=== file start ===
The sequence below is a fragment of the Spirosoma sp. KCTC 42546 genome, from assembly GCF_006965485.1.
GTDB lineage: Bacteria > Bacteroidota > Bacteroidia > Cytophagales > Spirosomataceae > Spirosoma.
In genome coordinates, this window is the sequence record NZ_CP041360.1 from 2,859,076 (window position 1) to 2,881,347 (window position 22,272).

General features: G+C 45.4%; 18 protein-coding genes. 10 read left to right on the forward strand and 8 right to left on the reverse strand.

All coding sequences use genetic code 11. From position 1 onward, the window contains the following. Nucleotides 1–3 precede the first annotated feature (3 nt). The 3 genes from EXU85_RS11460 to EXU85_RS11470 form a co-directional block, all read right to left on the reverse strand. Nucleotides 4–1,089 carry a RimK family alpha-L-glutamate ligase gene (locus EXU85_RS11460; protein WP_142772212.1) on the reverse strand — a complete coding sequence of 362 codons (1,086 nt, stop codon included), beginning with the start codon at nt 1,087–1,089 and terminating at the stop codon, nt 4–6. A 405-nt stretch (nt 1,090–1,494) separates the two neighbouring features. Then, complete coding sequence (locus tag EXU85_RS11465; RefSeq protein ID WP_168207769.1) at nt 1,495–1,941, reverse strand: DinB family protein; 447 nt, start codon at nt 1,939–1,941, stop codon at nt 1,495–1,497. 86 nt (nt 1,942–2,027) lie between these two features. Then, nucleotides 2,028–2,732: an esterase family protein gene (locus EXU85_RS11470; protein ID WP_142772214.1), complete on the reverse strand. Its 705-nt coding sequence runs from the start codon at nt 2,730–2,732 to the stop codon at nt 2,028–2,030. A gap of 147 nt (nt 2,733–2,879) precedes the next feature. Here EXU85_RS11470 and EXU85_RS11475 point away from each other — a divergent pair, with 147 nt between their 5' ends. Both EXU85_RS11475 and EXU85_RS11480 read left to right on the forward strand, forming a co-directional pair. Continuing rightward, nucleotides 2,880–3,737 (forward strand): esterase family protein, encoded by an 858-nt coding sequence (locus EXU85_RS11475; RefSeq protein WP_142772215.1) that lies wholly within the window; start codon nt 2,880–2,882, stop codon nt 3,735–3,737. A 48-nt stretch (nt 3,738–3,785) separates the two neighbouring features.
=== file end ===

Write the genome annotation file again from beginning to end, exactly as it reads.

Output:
The sequence below is a fragment of the Spirosoma sp. KCTC 42546 genome, from assembly GCF_006965485.1.
GTDB lineage: Bacteria > Bacteroidota > Bacteroidia > Cytophagales > Spirosomataceae > Spirosoma.
In genome coordinates, this window is the sequence record NZ_CP041360.1 from 2,859,076 (window position 1) to 2,881,347 (window position 22,272).

General features: G+C 45.4%; 18 protein-coding genes. 10 read left to right on the forward strand and 8 right to left on the reverse strand.

All coding sequences use genetic code 11. From position 1 onward, the window contains the following. Nucleotides 1–3 precede the first annotated feature (3 nt). The 3 genes from EXU85_RS11460 to EXU85_RS11470 form a co-directional block, all read right to left on the reverse strand. Nucleotides 4–1,089 carry a RimK family alpha-L-glutamate ligase gene (locus EXU85_RS11460; protein WP_142772212.1) on the reverse strand — a complete coding sequence of 362 codons (1,086 nt, stop codon included), beginning with the start codon at nt 1,087–1,089 and terminating at the stop codon, nt 4–6. A 405-nt stretch (nt 1,090–1,494) separates the two neighbouring features. Then, complete coding sequence (locus tag EXU85_RS11465; RefSeq protein ID WP_168207769.1) at nt 1,495–1,941, reverse strand: DinB family protein; 447 nt, start codon at nt 1,939–1,941, stop codon at nt 1,495–1,497. 86 nt (nt 1,942–2,027) lie between these two features. Then, nucleotides 2,028–2,732: an esterase family protein gene (locus EXU85_RS11470; protein ID WP_142772214.1), complete on the reverse strand. Its 705-nt coding sequence runs from the start codon at nt 2,730–2,732 to the stop codon at nt 2,028–2,030. A gap of 147 nt (nt 2,733–2,879) precedes the next feature. Here EXU85_RS11470 and EXU85_RS11475 point away from each other — a divergent pair, with 147 nt between their 5' ends. Both EXU85_RS11475 and EXU85_RS11480 read left to right on the forward strand, forming a co-directional pair. Continuing rightward, nucleotides 2,880–3,737 (forward strand): esterase family protein, encoded by an 858-nt coding sequence (locus EXU85_RS11475; RefSeq protein WP_142772215.1) that lies wholly within the window; start codon nt 2,880–2,882, stop codon nt 3,735–3,737. A 48-nt stretch (nt 3,738–3,785) separates the two neighbouring features.